Al Jazeera Journalism Review

Morocco outside
Morocco's Sofiane Boufal celebrates with his mother after defeating Portugal at the quarter finals of the World Cup at Al Thumama Stadium on December 10, 2022 [Paul Childs/Reuters]

Morocco was the World Cup feel-good story we needed

Scenes of players frolicking on the pitch with their mothers were more than enough for me


As I sat with my family watching the first half of France vs Morocco, a chant from Moroccan fans rumbled through the stadium.

“Are they saying ‘La ilaha il Allah’?” I asked my husband.

“No way – but it sure sounds like it.”

They were, in fact, repeating the first half of the Muslim declaration of faith, “There is no God but God,” and a few claps later, the second half: “Muhammad is the messenger of God.” A sort of collective rallying cry to both uplift spirits and express pride in Islam’s central creed among fellow believers.

Our scepticism clearly had not caught up with the mesmerising spectacle that was the Atlas Lions.

It was the winning streak that at least in this region, we could not look away from - the deeply satisfying underdog narrative of this World Cup, most deliciously for Arabs, Africans, the diaspora in the West, and Muslims collectively, rejoicing at an authentic representation of their lived faith and values on display in the most celebratory way.

When some of the players showed the world just how much they love their mothers, many Muslims joked that it was only due to the “mother’s ‘dua’ [prayer]” that they were still hanging on.

Others commented that their against-all-odds victories – against Belgium, Spain, Portugal – were a case of feeling more at home at the first World Cup in the Middle East, being in their neck of the woods (or the closest thing to it), and the energy of the fans, that propelled them to keep on keeping on.

No one could deny the electrifying Moroccan fandom that to an outsider seemed to pop up in Qatar overnight. And that is the thing about this story in particular - it was as much about the fans as it was about the players.

When Morocco beat Portugal during the tournament, a colleague turned to me and asked an important editorial question: “So, the first African team to make it to the semis, or the first Arab team?”

My answer did not skip a beat.

Both. All of it. And then some. Their win means whatever you want it to mean, for you.”

We decided right there and then that our coverage would not delve into the very real identity ping-pong taking place over who gets to claim Morocco.

It is not that these debates are not valid; it is that we simply chose to lean into a moment swirling in optimism and unity.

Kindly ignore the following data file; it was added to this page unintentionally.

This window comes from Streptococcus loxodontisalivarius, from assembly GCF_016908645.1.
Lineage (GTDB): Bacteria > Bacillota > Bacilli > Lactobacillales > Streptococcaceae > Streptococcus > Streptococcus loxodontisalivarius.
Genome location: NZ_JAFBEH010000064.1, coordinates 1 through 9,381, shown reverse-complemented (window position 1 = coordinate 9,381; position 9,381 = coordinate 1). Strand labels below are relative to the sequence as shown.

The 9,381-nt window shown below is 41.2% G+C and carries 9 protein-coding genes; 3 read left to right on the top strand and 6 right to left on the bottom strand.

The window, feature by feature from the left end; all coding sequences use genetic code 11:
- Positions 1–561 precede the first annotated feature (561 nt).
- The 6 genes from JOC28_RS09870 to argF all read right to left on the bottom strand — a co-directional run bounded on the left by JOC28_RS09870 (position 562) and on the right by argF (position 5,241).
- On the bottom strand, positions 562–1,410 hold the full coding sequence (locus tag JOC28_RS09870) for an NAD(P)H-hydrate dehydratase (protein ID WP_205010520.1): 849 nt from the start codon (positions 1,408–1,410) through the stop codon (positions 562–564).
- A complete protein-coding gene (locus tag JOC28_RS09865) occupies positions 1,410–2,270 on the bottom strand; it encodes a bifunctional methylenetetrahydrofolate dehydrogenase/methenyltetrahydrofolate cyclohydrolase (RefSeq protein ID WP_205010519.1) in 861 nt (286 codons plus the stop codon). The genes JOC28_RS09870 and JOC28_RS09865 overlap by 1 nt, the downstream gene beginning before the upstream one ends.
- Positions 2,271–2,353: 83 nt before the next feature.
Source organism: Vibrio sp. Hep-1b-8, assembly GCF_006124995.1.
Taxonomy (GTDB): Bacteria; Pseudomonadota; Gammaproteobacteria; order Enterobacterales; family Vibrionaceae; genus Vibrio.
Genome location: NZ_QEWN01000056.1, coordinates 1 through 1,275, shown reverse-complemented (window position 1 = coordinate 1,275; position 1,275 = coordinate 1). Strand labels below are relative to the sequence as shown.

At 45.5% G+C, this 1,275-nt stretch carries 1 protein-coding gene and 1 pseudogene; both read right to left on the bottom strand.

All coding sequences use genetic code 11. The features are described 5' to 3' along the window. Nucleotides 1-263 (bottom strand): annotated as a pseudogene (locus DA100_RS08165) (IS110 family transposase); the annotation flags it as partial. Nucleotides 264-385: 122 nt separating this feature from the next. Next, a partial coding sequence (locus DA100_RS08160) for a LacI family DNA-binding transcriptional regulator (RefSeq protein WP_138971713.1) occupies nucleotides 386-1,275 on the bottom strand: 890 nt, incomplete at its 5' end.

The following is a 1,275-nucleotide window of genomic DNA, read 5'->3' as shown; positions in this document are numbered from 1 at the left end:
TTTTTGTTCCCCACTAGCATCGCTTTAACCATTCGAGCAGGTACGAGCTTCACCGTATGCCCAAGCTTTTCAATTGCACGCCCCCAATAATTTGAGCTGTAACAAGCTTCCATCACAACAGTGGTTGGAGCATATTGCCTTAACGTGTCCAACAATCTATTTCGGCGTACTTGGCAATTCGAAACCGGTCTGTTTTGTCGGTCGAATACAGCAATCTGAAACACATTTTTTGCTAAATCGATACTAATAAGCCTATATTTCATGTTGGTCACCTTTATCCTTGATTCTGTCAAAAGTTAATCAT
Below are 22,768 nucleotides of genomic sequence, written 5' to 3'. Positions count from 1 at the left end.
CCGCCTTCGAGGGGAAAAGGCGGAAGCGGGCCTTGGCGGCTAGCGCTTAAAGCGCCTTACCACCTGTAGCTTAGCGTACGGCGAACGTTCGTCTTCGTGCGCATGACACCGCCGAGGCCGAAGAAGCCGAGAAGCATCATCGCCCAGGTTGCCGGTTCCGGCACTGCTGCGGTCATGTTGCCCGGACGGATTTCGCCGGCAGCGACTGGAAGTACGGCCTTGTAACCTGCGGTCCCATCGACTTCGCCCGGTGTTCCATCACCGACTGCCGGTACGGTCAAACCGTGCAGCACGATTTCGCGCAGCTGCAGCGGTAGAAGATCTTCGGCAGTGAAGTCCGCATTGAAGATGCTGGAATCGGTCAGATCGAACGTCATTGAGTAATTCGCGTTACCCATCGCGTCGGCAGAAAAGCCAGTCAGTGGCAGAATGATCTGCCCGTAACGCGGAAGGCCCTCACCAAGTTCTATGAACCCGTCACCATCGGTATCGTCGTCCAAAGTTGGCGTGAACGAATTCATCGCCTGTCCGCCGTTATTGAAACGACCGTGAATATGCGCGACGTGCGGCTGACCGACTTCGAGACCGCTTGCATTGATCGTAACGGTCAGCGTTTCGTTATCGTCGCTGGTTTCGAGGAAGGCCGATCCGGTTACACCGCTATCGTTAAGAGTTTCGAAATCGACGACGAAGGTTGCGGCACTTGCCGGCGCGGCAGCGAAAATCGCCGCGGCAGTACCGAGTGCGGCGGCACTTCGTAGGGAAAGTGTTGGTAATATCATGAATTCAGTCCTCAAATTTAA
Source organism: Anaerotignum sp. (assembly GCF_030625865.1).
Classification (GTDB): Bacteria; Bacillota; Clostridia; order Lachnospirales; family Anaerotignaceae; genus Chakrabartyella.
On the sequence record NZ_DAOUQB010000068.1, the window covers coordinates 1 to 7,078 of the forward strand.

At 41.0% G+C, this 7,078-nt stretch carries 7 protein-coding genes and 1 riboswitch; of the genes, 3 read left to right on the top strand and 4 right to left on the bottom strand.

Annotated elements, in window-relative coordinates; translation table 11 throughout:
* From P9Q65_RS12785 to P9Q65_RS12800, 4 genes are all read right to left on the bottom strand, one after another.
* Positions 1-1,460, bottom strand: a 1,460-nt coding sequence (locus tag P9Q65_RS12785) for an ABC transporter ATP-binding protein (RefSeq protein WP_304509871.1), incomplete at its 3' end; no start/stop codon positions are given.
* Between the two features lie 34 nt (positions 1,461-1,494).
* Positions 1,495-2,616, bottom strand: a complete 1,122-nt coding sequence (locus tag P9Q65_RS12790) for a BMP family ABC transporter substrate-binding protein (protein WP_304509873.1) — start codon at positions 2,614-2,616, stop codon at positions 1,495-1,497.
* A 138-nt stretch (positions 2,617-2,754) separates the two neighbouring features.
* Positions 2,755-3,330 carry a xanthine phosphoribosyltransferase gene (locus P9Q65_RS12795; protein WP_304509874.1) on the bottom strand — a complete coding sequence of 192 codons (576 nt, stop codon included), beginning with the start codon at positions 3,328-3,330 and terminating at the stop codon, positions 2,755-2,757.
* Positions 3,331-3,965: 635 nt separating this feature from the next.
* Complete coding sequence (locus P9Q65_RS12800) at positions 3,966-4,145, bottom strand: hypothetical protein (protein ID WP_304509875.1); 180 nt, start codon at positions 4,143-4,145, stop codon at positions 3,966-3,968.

We also chose a different conversation to spotlight: the power of football as a force for social change.

I spoke to a few people who were merely supporting Morocco in solidarity with the Palestinian cause, as players and fans regularly waved the Palestinian flag. For them, the following message about Palestinians was enough: “They exist. Their struggle is real and felt beyond their homes. They will not be erased.”

It is so much bigger than football.

And the ability of the Atlas Lions to connect so many people from different backgrounds around a common desire to believe in miracles, shift the game when no one saw it coming, in a region ignored by football’s big guns (until now) - was a story worth telling, and one the world needed, however fleeting.

Soraya Salam is Manager of Al Jazeera English Online


This article first appeared on


More Articles

Why is a Western news organisation funding propaganda in India?

ANI, the world’s largest source of Indian news, receives funding from Thomson-Reuters, despite widespread condemnation for its misinformation about Muslims

Morley Musick Published on: 18 Sep, 2023
How do we determine 'newsworthiness' in the digital age?

The relentless flow of news in the digital age has re-shaped the parameters by which we decide what is 'news' and what is not

Muhammad Khamaiseh Published on: 11 Sep, 2023
‘Focus on the story, not the storyteller’ - the dilemma of a diaspora journalist

When reporting on their homelands, diaspora journalists walk a fine line between emotional connection and objective storytelling

Anam Hussain
Anam Hussain Published on: 4 Sep, 2023
Why does Arab media fail so badly at covering refugee issues?

Arabic media discourse on refugees and migrants frequently aligns too closely with the Western narrative, often spreading fear of migrants while emphasising the burdens of asylum

A picture of the author, Ahmad Abu Hamad
Ahmad Abu Hamad Published on: 28 Aug, 2023